For a long time, the focus on exercise has been on the positive changes in the body that occur following a longer period of training. However, these findings suggest that the effects following a single session of HIIT, an exercise regime involving short, high energy bursts are also important.
The changes following HIIT suggest that repeated exposure to the acute effects of exercise may contribute to the fight against the cancer.
The study conducted by The University of Queensland in conjunction with the University of Waterloo, Ontario, involved colorectal cancer survivors completing either a single session of HIIT or 12 sessions over 4 weeks. Their blood samples were collected either immediately after the single session of exercise or at rest after 4 weeks of training, and were then analysed to study the growth of colon cancer cells.
Importantly the method used to model the colon cancer cells in the laboratory is very different to how they grow in the human body, requiring future research to translate these findings into human tumours.
James Devin, lead author on the research said: ‘We have shown that exercise may play a role in inhibiting the growth of colon cancer cells. After an acute bout of HIIT there were specific increases in inflammation immediately after exercise, which are hypothesised to be involved in reducing the number of cancer cells.’
‘This suggests that a physically active lifestyle may be important in tackling human colorectal tumours. We would now like to look at how these changes in growth occur and understand the mechanisms by which biomarkers in the blood can impact cell growth.’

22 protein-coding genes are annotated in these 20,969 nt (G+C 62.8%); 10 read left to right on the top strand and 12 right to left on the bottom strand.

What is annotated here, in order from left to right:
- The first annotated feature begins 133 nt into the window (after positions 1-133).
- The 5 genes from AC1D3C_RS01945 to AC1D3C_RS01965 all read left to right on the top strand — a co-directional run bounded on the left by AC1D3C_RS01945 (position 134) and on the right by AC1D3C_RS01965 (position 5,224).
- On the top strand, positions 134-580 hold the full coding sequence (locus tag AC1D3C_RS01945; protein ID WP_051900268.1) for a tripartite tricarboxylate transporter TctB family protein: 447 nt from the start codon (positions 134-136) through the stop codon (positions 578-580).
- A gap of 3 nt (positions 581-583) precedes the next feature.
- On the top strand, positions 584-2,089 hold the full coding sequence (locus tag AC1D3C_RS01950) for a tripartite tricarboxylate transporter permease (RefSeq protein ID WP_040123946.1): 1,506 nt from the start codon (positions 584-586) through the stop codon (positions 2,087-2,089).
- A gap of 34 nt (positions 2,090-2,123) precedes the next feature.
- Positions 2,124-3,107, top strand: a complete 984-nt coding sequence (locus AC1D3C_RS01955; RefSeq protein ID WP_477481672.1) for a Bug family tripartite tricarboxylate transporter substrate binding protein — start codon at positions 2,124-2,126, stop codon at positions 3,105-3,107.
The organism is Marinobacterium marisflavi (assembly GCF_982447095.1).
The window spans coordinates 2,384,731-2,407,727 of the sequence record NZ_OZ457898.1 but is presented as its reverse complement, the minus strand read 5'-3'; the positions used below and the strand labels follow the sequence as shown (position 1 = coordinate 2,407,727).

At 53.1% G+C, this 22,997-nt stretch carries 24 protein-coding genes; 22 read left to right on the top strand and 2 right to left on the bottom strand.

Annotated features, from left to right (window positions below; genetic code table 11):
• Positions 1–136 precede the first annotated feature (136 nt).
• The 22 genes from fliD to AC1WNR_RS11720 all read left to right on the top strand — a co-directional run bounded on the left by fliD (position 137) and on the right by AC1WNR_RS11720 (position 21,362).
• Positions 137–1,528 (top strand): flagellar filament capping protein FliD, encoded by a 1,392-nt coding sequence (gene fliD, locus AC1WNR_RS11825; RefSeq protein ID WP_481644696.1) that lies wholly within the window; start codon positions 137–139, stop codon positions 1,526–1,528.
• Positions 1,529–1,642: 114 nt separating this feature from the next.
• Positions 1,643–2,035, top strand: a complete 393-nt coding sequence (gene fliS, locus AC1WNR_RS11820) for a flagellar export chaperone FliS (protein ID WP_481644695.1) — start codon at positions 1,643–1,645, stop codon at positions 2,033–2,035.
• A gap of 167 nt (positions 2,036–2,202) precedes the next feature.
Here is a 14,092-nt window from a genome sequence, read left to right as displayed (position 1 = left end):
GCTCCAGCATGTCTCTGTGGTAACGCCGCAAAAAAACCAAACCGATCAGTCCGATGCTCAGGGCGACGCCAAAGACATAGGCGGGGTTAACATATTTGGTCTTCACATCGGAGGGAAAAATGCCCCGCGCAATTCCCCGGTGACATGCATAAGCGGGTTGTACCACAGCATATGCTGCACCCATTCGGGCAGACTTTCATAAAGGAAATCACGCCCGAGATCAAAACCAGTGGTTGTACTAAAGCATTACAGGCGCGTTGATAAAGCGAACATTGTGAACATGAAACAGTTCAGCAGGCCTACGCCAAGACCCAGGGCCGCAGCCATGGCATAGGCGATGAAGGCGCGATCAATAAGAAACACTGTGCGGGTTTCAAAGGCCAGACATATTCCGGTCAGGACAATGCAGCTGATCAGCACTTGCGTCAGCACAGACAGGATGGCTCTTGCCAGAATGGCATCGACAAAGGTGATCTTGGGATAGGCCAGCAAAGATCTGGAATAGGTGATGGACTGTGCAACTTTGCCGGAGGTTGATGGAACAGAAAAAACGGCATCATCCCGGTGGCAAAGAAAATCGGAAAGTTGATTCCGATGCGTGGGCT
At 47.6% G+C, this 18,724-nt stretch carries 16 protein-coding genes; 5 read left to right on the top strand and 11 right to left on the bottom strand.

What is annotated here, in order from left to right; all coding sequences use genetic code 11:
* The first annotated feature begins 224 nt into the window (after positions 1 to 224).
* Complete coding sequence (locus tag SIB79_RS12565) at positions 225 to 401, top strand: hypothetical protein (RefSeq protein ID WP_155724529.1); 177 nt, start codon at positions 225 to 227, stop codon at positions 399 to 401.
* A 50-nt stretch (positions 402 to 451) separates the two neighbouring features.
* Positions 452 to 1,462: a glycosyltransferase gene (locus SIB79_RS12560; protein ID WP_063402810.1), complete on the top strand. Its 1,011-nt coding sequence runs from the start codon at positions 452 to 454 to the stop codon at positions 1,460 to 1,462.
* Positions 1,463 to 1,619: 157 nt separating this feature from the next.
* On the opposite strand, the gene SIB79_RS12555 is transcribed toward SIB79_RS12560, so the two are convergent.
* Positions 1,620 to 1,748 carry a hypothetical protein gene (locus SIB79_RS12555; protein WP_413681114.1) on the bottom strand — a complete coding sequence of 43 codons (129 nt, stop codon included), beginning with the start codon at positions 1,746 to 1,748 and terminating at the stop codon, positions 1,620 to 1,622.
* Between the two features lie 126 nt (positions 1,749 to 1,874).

Source: The Physiological Society
One weekly strength workout boosts older adult health
According to recent research from Finland, as little as one resistance training session per week improves blood values, muscle strength and mental wellbeing in those aged over 65.
‘We found that individuals who were close to having high blood pressure, high cholesterol, high blood glucose, or high levels of inflammation improved the most after our 9-month training program. Training two or three times per week didn’t provide greater benefit in these individuals’ said Dr Simon Walker of the Faculty of Sport and Health Sciences, though it was noted that strength development, muscle growth and fat loss benefited from training more times per week.
‘But for other measures that are important for older people, such as the ability to perform activities of daily living, once per week seemed sufficient. Muscle strength that is needed for carrying shopping bags, walking up and down the stairs and sitting down on a toilet can be improved with strength training’ Walker said.
Overall wellbeing, tested through psychological measures, also improved over the 9-month training period. Similarly, there were no real differences whether individuals trained only once per week or two to three times per week. The researchers found that it was very important that people improved their psychological wellbeing and motivation for exercise during the study period as it was those people who continued training regularly even after the study had ended.
Source: University of Jyvaskyla